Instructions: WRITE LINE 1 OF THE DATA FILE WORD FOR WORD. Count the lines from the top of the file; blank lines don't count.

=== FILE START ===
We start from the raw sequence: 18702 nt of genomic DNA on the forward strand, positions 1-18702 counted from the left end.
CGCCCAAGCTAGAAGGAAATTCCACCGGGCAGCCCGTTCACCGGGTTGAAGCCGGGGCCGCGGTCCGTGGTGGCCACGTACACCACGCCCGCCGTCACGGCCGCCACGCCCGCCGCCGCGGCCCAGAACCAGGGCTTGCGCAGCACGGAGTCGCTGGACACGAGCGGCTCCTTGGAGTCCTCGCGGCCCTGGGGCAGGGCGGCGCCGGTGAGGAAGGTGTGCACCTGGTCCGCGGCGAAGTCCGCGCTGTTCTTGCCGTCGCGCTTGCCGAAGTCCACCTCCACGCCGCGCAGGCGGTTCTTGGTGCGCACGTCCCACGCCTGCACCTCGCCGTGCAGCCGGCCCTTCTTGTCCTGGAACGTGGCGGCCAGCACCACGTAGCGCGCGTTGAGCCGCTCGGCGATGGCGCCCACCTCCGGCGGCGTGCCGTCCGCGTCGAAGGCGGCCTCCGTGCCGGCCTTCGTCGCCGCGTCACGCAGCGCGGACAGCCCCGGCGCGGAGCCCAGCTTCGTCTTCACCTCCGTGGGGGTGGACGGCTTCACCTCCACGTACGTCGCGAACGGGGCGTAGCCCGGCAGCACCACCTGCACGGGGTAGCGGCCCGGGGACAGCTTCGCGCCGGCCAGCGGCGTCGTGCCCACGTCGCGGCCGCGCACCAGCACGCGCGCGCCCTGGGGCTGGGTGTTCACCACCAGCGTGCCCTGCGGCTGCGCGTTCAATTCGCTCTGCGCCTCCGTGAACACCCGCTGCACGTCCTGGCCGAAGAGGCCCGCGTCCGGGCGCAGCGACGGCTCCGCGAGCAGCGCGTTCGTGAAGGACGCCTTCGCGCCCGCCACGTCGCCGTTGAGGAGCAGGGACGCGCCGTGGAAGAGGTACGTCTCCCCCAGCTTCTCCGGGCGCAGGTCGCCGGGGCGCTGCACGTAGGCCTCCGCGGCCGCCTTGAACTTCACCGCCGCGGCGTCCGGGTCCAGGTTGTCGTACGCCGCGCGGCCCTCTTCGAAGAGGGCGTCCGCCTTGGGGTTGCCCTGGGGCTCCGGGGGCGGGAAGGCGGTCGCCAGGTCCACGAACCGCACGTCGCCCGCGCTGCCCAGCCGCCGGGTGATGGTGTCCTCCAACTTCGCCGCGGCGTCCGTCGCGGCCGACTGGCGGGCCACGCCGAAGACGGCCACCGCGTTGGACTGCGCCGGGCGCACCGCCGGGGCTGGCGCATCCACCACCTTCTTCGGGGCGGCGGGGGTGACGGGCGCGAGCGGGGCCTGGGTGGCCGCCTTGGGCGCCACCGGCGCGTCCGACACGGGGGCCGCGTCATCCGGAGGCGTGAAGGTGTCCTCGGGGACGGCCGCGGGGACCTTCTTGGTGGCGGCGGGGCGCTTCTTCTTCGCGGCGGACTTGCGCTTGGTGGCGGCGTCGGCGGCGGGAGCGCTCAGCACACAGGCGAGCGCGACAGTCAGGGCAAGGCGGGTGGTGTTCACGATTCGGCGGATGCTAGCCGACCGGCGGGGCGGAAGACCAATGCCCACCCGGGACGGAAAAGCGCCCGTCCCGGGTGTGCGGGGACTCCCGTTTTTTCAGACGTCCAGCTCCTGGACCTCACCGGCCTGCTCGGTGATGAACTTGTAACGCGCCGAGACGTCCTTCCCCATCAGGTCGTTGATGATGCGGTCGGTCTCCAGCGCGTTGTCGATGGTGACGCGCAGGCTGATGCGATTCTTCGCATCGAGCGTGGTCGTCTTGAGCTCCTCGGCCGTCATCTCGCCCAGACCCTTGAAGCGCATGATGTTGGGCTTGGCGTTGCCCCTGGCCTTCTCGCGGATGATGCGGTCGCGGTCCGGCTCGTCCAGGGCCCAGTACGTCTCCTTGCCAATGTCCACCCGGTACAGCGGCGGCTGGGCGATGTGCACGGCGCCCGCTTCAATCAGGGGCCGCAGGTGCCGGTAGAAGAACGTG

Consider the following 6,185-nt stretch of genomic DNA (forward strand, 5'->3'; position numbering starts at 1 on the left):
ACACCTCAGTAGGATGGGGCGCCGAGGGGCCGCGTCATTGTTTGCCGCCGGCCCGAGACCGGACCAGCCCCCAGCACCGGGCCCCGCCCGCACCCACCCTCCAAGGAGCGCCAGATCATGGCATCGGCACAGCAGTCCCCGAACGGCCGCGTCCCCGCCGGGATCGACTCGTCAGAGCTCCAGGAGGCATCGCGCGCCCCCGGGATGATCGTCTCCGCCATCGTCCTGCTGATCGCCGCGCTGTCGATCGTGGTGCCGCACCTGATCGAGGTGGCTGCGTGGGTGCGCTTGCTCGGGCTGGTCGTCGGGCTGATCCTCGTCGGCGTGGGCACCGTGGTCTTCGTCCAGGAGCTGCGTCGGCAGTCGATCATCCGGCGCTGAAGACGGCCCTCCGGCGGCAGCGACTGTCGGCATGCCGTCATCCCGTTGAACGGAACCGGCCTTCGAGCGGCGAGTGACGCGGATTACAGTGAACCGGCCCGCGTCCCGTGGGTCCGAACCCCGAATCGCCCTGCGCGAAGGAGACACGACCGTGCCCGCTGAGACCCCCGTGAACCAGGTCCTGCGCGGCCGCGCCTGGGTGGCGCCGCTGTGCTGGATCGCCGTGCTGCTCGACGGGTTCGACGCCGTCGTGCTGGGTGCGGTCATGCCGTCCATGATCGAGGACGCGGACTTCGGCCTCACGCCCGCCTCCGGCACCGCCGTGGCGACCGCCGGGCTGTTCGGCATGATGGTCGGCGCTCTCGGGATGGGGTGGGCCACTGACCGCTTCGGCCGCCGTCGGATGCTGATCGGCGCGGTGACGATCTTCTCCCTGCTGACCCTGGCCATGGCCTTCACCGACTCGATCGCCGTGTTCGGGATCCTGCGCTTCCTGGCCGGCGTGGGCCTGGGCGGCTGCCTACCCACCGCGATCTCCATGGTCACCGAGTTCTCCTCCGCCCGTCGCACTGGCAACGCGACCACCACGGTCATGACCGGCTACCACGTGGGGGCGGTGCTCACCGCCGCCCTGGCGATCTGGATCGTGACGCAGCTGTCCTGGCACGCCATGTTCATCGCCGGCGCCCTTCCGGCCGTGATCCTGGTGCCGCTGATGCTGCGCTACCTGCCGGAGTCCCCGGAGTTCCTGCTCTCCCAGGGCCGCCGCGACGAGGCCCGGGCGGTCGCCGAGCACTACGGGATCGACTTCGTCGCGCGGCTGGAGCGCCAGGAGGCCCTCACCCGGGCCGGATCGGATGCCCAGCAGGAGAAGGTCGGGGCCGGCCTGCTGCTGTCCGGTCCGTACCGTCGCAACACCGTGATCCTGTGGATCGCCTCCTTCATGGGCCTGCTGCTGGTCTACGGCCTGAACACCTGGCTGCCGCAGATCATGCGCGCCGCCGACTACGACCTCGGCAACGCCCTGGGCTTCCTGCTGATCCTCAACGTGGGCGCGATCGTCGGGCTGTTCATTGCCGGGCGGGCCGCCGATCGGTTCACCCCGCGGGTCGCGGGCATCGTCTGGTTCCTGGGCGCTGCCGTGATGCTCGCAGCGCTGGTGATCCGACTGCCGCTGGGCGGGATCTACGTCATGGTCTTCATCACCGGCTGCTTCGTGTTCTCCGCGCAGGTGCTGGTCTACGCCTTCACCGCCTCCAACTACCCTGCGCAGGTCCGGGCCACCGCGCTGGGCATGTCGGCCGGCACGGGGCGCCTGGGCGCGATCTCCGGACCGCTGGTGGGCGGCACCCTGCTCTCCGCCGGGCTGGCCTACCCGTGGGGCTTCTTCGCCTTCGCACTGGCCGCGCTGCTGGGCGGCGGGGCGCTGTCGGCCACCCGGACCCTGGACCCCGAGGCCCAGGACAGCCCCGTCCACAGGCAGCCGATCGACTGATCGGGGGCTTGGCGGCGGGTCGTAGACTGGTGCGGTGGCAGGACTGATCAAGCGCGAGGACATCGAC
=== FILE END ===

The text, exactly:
We start from the raw sequence: 18702 nt of genomic DNA on the forward strand, positions 1-18702 counted from the left end.